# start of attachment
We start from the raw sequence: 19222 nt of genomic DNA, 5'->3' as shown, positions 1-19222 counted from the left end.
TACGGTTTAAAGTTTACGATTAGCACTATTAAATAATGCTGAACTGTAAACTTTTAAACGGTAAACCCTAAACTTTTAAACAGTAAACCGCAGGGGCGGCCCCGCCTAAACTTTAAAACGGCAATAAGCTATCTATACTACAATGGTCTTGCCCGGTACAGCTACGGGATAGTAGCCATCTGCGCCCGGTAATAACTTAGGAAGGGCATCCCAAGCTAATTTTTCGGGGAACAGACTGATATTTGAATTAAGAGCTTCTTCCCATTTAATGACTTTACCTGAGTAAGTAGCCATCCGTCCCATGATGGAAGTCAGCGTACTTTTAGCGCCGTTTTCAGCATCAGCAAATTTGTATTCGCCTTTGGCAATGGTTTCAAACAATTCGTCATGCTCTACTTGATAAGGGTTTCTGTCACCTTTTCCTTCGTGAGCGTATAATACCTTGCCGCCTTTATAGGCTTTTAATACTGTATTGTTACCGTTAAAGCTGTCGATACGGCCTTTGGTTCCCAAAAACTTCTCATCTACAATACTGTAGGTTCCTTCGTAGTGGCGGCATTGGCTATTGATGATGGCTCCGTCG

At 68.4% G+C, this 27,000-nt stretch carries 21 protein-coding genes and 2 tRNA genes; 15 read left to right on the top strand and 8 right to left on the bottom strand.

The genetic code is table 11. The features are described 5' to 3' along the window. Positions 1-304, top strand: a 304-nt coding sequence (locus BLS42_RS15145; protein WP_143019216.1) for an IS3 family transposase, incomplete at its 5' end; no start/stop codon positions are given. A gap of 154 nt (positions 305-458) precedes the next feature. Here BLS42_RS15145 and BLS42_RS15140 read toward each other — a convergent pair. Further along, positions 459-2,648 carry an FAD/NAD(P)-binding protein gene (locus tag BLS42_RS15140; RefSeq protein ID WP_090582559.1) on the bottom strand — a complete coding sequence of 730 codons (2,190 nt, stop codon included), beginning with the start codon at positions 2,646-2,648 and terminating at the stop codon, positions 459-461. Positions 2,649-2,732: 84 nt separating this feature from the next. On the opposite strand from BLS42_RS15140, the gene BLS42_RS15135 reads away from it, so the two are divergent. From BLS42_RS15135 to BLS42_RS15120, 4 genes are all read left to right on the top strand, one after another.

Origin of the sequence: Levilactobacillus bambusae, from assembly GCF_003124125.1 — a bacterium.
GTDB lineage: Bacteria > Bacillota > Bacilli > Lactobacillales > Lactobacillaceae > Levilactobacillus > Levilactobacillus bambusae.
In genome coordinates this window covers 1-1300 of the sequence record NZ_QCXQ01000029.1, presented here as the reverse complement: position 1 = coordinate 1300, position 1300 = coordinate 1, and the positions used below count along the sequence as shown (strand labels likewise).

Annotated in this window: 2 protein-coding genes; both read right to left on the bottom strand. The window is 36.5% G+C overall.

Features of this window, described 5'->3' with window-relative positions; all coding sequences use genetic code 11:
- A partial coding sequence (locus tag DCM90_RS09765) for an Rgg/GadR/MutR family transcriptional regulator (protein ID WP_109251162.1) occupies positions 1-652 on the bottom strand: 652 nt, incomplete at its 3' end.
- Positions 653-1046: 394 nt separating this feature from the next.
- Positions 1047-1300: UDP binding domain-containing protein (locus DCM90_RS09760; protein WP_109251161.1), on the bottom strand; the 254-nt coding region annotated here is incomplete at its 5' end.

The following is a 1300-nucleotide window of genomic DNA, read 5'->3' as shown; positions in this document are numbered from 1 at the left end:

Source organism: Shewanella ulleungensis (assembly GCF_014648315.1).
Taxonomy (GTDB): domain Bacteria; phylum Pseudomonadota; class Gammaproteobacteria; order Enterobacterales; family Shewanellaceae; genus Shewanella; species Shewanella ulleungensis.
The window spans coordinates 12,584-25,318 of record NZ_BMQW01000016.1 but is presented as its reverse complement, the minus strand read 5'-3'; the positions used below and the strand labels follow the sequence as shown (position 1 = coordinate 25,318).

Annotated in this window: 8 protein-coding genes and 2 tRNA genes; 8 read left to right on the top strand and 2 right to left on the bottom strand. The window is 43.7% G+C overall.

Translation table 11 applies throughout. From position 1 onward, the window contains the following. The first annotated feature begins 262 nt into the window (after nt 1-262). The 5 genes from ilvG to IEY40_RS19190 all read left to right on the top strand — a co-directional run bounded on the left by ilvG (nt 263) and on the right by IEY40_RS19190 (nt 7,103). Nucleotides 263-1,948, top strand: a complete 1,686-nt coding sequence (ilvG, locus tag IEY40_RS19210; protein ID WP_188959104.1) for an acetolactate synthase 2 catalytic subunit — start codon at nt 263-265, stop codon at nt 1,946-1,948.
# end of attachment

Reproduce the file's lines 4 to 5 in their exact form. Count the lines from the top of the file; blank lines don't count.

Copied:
The genetic code is table 11. The features are described 5' to 3' along the window. Positions 1-304, top strand: a 304-nt coding sequence (locus BLS42_RS15145; protein WP_143019216.1) for an IS3 family transposase, incomplete at its 5' end; no start/stop codon positions are given. A gap of 154 nt (positions 305-458) precedes the next feature. Here BLS42_RS15145 and BLS42_RS15140 read toward each other — a convergent pair. Further along, positions 459-2,648 carry an FAD/NAD(P)-binding protein gene (locus tag BLS42_RS15140; RefSeq protein ID WP_090582559.1) on the bottom strand — a complete coding sequence of 730 codons (2,190 nt, stop codon included), beginning with the start codon at positions 2,646-2,648 and terminating at the stop codon, positions 459-461. Positions 2,649-2,732: 84 nt separating this feature from the next. On the opposite strand from BLS42_RS15140, the gene BLS42_RS15135 reads away from it, so the two are divergent. From BLS42_RS15135 to BLS42_RS15120, 4 genes are all read left to right on the top strand, one after another.

Origin of the sequence: Levilactobacillus bambusae, from assembly GCF_003124125.1 — a bacterium.